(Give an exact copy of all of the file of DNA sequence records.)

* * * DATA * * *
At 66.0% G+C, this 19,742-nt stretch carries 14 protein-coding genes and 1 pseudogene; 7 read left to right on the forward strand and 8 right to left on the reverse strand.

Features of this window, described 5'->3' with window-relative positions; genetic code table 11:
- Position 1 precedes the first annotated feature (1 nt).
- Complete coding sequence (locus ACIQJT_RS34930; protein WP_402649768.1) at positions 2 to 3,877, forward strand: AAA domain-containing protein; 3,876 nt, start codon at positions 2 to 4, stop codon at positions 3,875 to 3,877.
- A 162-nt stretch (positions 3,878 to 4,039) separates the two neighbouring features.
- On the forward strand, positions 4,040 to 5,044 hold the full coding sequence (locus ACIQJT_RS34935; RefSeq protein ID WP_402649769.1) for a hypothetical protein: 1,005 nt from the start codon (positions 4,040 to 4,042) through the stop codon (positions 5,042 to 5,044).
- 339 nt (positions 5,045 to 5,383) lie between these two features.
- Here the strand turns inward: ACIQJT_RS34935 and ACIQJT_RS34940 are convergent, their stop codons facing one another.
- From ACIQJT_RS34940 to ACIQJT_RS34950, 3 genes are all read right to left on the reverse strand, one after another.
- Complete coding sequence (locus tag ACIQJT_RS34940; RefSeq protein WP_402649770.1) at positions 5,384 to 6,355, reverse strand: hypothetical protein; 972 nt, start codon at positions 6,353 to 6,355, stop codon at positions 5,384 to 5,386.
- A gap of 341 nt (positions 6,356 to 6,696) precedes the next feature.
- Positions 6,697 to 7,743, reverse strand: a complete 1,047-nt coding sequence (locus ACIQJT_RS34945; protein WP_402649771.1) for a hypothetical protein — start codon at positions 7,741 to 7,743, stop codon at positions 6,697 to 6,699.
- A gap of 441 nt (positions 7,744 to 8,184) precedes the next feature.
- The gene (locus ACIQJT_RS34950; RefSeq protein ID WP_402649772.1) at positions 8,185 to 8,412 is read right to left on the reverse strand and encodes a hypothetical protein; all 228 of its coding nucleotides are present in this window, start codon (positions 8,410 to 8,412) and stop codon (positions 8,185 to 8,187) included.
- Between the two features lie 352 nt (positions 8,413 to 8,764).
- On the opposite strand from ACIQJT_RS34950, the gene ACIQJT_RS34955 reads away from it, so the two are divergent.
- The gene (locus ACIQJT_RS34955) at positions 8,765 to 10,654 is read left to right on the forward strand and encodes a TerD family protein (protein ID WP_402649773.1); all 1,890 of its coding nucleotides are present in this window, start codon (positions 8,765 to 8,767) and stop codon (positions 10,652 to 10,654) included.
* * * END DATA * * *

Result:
At 66.0% G+C, this 19,742-nt stretch carries 14 protein-coding genes and 1 pseudogene; 7 read left to right on the forward strand and 8 right to left on the reverse strand.

Features of this window, described 5'->3' with window-relative positions; genetic code table 11:
- Position 1 precedes the first annotated feature (1 nt).
- Complete coding sequence (locus ACIQJT_RS34930; protein WP_402649768.1) at positions 2 to 3,877, forward strand: AAA domain-containing protein; 3,876 nt, start codon at positions 2 to 4, stop codon at positions 3,875 to 3,877.
- A 162-nt stretch (positions 3,878 to 4,039) separates the two neighbouring features.
- On the forward strand, positions 4,040 to 5,044 hold the full coding sequence (locus ACIQJT_RS34935; RefSeq protein ID WP_402649769.1) for a hypothetical protein: 1,005 nt from the start codon (positions 4,040 to 4,042) through the stop codon (positions 5,042 to 5,044).
- 339 nt (positions 5,045 to 5,383) lie between these two features.
- Here the strand turns inward: ACIQJT_RS34935 and ACIQJT_RS34940 are convergent, their stop codons facing one another.
- From ACIQJT_RS34940 to ACIQJT_RS34950, 3 genes are all read right to left on the reverse strand, one after another.
- Complete coding sequence (locus tag ACIQJT_RS34940; RefSeq protein WP_402649770.1) at positions 5,384 to 6,355, reverse strand: hypothetical protein; 972 nt, start codon at positions 6,353 to 6,355, stop codon at positions 5,384 to 5,386.
- A gap of 341 nt (positions 6,356 to 6,696) precedes the next feature.
- Positions 6,697 to 7,743, reverse strand: a complete 1,047-nt coding sequence (locus ACIQJT_RS34945; protein WP_402649771.1) for a hypothetical protein — start codon at positions 7,741 to 7,743, stop codon at positions 6,697 to 6,699.
- A gap of 441 nt (positions 7,744 to 8,184) precedes the next feature.
- The gene (locus ACIQJT_RS34950; RefSeq protein ID WP_402649772.1) at positions 8,185 to 8,412 is read right to left on the reverse strand and encodes a hypothetical protein; all 228 of its coding nucleotides are present in this window, start codon (positions 8,410 to 8,412) and stop codon (positions 8,185 to 8,187) included.
- Between the two features lie 352 nt (positions 8,413 to 8,764).
- On the opposite strand from ACIQJT_RS34950, the gene ACIQJT_RS34955 reads away from it, so the two are divergent.
- The gene (locus ACIQJT_RS34955) at positions 8,765 to 10,654 is read left to right on the forward strand and encodes a TerD family protein (protein ID WP_402649773.1); all 1,890 of its coding nucleotides are present in this window, start codon (positions 8,765 to 8,767) and stop codon (positions 10,652 to 10,654) included.